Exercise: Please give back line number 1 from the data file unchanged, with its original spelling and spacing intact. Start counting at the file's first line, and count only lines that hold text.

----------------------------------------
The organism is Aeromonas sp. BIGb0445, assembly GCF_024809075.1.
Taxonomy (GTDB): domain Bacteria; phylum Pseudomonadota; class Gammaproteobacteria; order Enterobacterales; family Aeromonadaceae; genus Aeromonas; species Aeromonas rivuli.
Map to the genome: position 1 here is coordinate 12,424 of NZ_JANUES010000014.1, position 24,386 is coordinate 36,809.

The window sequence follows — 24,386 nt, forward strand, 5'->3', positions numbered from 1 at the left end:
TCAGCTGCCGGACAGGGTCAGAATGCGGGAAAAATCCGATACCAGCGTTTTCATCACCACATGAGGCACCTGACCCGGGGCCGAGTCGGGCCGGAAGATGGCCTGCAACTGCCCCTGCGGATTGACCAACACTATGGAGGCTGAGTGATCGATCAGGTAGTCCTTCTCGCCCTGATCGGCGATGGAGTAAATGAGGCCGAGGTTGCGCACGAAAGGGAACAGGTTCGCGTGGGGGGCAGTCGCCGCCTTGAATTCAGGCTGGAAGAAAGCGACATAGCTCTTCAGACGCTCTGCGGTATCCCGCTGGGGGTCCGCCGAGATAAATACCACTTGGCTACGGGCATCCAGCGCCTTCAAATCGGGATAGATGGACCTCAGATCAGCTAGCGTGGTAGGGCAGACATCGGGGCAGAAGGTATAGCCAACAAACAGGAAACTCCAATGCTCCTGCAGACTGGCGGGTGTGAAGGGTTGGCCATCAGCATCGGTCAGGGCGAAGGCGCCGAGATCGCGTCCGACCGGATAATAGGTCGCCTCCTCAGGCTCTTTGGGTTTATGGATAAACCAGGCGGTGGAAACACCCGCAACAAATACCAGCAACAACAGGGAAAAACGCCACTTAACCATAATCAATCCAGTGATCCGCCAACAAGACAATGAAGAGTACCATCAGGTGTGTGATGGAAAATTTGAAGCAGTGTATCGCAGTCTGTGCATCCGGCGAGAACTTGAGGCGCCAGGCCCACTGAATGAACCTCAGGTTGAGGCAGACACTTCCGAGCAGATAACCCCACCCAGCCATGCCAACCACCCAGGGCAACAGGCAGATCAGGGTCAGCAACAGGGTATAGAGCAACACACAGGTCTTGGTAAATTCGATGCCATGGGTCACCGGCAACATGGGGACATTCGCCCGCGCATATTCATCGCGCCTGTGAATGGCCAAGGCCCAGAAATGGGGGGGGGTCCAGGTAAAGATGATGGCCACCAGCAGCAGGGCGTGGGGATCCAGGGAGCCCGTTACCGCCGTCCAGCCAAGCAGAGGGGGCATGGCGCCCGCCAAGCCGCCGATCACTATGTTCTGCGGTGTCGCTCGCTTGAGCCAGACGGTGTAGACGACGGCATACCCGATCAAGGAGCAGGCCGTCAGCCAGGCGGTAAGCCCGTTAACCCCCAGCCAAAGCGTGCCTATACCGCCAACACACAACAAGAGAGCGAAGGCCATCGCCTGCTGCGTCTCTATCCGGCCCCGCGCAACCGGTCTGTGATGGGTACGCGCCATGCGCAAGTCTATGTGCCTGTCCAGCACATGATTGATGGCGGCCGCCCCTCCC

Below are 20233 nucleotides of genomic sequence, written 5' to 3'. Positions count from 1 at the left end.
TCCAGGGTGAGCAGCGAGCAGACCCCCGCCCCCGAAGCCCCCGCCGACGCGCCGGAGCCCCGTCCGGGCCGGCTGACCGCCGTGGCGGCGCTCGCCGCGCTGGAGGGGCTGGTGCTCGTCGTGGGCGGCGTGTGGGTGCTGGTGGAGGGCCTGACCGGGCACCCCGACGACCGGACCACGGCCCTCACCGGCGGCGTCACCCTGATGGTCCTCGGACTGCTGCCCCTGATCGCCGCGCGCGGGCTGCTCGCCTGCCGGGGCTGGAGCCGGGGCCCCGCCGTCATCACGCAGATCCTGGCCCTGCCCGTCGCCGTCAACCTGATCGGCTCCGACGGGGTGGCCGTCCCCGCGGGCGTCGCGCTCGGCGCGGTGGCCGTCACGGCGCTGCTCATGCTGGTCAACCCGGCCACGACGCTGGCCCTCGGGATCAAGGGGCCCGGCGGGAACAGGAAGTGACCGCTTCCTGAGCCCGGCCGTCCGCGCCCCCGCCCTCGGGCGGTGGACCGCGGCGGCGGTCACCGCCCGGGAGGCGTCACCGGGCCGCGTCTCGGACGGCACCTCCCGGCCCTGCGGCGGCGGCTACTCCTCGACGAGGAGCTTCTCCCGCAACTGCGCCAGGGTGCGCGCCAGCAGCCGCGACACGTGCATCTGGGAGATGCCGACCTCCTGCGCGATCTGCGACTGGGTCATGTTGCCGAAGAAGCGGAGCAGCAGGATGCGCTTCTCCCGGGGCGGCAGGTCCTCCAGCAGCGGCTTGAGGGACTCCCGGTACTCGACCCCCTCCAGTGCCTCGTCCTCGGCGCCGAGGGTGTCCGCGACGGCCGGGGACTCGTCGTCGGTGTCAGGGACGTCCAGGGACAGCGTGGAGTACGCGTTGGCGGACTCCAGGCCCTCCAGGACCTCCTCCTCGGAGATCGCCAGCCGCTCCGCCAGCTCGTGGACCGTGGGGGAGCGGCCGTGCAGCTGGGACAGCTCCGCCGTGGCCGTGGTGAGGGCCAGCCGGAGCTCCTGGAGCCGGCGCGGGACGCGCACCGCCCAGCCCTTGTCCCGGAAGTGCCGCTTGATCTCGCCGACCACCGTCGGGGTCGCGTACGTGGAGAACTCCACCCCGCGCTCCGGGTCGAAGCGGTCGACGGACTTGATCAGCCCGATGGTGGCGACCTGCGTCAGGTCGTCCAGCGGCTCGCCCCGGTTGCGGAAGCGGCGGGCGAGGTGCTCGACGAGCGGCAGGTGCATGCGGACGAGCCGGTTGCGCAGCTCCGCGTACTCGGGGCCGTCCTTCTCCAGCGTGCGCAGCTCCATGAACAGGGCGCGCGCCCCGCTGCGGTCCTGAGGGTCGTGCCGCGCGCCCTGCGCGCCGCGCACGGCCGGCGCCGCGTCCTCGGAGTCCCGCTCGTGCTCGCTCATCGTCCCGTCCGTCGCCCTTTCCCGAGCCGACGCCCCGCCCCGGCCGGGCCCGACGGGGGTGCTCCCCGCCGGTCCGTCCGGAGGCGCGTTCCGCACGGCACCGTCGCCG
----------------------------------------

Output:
The organism is Aeromonas sp. BIGb0445, assembly GCF_024809075.1.